Harms said that writing songs is as important to her as the performance piece, offering her a chance to express herself.
Growing up on a farm, I have a lot of things to talk about, she said. It has been a lot of fun to write songs about those things, or the people I meet or places I visit.
Harms catalog includes 13 releases now and she said that 99 percent of the songs on those albums are uniquely hers. Shes proud of that and the message and content she continues to deliver to her fans. Country music, she said, has changed.
What I love to do is get out and share my songs and I liked to do that before my first national record deal, Harms said. But I was so happy to have that opportunity and I was very adamant from the beginning about sticking to a wholesome reputation and family-oriented music, things that a 5-year-old or 95-year-old could listen to. It used to be country-western music, but theyve dropped the western part. As country got more pop oriented, I think it became harder for someone like me to fit.
Although shes had record deals with national labels like Universal, Capital and Warner Bros., Harms doesnt regret the path shes chosen and continues to be excited about her own little swath shes cut in the music industry forest.
Once again, shell do more than 100 performances this year and professes a continued excitement to be part of the industry.
I still make a good living at something I love to do today, she said.
In addition to the music, Harms said shes been working on a television show for a while now. Titled, Lets Put the Western Back Into Country, Harms has six episodes in the can and is hopeful it will be picked up either in the United States or abroad.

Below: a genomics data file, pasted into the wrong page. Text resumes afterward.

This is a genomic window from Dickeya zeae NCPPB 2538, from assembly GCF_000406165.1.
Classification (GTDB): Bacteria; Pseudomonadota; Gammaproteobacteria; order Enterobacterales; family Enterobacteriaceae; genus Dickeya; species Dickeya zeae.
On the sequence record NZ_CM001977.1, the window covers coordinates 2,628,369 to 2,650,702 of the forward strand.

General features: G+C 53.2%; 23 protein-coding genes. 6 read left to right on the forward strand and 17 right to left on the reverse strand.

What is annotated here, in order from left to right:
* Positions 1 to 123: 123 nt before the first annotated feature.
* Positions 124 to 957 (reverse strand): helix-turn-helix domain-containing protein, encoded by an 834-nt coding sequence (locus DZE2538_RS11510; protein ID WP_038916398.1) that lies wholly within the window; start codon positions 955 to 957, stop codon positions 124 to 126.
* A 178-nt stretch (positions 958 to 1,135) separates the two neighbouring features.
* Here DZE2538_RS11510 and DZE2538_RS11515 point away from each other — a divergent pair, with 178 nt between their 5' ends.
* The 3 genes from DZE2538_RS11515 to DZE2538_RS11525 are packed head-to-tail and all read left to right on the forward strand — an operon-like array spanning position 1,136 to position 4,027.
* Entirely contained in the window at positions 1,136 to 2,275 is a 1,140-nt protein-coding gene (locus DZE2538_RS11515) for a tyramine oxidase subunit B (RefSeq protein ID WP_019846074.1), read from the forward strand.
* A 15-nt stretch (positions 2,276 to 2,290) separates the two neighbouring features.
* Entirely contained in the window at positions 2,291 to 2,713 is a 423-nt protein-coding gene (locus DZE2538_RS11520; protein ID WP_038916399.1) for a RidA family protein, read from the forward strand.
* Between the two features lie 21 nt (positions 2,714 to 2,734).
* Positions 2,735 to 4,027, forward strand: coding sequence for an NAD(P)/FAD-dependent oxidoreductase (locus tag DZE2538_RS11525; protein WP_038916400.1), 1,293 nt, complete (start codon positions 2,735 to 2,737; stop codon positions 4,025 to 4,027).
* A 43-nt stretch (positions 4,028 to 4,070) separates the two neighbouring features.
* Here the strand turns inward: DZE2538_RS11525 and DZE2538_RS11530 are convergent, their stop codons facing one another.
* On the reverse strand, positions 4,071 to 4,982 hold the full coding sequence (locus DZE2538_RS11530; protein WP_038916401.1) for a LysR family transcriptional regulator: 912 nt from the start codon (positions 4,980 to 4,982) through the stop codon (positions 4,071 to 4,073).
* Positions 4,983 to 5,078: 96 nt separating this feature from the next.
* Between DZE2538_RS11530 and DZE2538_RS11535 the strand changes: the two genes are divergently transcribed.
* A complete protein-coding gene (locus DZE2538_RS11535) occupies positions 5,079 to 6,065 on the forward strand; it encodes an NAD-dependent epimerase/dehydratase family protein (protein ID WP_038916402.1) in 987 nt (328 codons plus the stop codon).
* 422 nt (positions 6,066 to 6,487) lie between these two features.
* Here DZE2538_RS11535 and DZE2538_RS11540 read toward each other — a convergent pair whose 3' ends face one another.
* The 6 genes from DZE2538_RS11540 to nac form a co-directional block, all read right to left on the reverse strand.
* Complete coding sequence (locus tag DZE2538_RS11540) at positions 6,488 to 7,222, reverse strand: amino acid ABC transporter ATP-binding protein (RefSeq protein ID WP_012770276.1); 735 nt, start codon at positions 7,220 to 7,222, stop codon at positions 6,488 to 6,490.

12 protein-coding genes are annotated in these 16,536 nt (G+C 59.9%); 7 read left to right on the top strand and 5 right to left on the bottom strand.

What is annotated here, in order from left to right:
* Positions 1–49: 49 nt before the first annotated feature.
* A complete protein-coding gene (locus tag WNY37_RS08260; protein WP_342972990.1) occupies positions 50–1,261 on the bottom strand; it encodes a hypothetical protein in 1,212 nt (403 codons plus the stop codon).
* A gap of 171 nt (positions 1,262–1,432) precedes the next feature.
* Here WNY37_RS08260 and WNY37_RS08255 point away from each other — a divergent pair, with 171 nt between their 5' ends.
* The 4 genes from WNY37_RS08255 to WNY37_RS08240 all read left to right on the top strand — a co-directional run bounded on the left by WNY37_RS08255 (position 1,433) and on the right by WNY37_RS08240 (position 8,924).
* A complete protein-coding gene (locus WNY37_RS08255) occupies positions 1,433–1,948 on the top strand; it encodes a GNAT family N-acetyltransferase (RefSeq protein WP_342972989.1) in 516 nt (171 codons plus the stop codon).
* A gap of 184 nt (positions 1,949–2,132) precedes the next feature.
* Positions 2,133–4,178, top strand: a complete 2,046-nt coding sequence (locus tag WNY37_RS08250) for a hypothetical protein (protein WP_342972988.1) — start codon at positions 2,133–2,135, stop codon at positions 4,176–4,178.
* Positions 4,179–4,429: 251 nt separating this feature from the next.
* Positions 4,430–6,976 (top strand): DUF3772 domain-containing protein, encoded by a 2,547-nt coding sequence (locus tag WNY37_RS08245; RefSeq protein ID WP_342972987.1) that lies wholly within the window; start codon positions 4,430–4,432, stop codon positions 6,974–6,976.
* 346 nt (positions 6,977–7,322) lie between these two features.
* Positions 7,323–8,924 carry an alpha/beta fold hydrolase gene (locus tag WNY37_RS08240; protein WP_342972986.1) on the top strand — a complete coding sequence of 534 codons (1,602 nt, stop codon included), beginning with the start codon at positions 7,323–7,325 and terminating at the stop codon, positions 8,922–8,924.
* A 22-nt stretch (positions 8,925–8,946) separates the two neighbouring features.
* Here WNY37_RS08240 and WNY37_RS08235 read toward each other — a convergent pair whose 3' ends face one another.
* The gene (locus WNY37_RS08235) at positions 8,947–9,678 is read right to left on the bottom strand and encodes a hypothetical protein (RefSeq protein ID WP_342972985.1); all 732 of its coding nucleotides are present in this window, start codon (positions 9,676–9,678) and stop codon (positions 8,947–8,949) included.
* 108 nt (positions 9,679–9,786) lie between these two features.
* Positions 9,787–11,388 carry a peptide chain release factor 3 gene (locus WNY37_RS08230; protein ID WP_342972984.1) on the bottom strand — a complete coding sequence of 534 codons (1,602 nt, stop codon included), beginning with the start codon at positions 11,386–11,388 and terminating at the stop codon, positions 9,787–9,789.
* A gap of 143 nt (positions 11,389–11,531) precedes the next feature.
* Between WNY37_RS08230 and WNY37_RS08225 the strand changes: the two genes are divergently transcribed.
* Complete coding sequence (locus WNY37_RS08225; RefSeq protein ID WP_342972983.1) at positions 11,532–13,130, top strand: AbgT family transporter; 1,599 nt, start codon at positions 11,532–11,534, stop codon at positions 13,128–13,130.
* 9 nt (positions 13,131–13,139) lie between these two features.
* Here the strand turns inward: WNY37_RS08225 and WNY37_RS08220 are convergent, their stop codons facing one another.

The shows premise is simple they highlight a country-oriented place or product thats located in one of the areas Harms is doing a show in.
Well have to see what happens here, but weve also had some interest from a UK station, said Harms. We may very well get picked up there first and have bits of the show shown there. Its all good, either way. It is something fun to do.
Adding to the fun is the burgeoning singing career of her daughter, Olivia.
A sophomore at Oregon State University, she already has one CD to her credit and mom and daughter enjoy traveling and doing shows together when the schedule allows.
It is a lot of fun having her involved, said Harms. Whether she makes it her career doesnt matter just performing gives you self-confidence and the chance to meet so many neat people.
Whether recording, writing or performing, Harms said she has no interest in stopping now. The show, as they say, will go on.
I just love what I do and the day I stop enjoying what I do, I guess Ill stop, she said. But with todays technology, theres no reason you cant live where you want to and make a living doing what you love.
To find out more about her new CD or get more information about what Harms is up to, check the website at www.joniharms.com.